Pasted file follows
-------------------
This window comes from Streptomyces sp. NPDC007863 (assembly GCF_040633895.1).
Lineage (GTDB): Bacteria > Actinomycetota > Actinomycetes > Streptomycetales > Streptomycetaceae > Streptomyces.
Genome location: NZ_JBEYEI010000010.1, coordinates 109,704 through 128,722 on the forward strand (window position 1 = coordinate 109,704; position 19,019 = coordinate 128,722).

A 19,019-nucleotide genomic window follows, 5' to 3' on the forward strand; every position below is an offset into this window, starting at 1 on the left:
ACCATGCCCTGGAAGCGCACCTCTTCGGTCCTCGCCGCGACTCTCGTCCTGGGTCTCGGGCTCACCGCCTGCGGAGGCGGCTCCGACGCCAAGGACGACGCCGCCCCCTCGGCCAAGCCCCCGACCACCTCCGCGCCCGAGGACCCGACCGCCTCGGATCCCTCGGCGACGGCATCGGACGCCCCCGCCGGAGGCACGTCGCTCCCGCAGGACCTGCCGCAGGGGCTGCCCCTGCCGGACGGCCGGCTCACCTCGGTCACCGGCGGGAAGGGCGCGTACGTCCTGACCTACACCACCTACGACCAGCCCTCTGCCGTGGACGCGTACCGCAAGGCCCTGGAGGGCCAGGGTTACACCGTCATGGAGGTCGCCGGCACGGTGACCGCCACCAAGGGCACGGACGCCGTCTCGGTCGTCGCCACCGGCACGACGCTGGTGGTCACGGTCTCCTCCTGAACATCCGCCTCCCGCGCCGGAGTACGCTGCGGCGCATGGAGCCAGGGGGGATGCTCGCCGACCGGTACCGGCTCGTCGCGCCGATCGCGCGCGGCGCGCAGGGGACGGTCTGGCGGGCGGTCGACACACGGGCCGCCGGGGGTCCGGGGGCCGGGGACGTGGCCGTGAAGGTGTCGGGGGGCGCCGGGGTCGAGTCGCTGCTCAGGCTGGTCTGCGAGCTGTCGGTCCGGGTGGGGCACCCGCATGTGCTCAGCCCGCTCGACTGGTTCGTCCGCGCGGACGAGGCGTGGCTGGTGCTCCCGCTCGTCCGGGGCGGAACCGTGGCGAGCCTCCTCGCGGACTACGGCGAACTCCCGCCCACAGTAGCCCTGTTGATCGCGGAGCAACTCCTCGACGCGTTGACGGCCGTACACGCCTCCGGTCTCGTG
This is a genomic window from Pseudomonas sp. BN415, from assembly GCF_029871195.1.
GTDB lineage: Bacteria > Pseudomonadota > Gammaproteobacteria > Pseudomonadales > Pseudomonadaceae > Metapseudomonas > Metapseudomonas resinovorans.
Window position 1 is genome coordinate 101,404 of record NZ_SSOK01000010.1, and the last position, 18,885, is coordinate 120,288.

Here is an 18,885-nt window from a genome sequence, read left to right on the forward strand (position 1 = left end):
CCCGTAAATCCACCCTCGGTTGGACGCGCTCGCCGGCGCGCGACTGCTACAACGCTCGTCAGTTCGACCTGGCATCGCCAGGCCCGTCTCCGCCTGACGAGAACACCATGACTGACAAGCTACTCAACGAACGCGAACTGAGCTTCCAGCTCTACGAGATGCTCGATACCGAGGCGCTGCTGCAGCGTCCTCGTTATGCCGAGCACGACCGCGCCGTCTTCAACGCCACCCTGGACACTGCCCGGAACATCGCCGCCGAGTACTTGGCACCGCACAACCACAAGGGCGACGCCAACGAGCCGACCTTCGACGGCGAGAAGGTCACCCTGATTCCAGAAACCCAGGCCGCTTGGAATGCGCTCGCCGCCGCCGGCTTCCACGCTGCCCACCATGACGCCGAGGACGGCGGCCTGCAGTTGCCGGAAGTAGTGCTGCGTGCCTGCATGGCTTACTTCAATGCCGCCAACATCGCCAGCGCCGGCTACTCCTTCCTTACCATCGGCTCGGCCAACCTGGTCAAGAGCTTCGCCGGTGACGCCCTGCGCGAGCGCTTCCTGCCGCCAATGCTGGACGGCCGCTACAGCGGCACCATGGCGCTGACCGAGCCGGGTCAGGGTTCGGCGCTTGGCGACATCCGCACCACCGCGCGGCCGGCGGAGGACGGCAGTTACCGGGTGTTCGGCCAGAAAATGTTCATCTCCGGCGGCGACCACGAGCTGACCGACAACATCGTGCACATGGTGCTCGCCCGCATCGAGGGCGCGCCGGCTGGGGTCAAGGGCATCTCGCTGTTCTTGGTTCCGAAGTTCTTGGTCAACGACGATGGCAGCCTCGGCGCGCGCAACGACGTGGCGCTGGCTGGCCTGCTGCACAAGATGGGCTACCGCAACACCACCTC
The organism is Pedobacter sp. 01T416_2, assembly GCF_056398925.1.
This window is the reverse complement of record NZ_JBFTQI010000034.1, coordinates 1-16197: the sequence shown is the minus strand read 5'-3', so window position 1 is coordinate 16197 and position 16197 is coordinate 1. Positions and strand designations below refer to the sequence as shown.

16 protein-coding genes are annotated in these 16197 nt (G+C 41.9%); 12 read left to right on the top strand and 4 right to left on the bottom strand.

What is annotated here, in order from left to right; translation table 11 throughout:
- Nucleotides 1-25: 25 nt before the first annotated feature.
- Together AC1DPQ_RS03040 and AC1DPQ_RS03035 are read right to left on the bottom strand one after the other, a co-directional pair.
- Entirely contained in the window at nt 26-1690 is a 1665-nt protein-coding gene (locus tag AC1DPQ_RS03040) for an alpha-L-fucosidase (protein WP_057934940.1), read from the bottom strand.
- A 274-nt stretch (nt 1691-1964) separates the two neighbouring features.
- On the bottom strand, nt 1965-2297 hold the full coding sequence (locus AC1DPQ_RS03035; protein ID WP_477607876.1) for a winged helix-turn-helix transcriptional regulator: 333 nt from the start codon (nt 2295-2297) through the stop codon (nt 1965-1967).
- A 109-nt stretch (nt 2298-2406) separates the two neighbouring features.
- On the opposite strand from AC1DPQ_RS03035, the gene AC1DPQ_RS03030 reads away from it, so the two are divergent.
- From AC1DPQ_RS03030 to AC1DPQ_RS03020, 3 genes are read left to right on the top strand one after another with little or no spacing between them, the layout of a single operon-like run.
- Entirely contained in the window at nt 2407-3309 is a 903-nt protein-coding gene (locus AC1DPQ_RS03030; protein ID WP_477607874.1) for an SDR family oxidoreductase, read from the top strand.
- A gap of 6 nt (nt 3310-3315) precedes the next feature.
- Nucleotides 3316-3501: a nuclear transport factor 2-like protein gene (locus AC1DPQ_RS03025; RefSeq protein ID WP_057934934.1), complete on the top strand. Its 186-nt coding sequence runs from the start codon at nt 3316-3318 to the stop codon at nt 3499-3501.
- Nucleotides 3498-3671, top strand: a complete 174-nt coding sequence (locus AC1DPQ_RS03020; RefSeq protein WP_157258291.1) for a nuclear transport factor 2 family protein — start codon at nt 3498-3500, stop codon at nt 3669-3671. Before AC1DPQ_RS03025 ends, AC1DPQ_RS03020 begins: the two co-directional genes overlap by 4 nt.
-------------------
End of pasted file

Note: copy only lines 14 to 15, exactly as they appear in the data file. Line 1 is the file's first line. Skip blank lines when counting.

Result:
What is annotated here, in order from left to right; translation table 11 throughout:
- Nucleotides 1-25: 25 nt before the first annotated feature.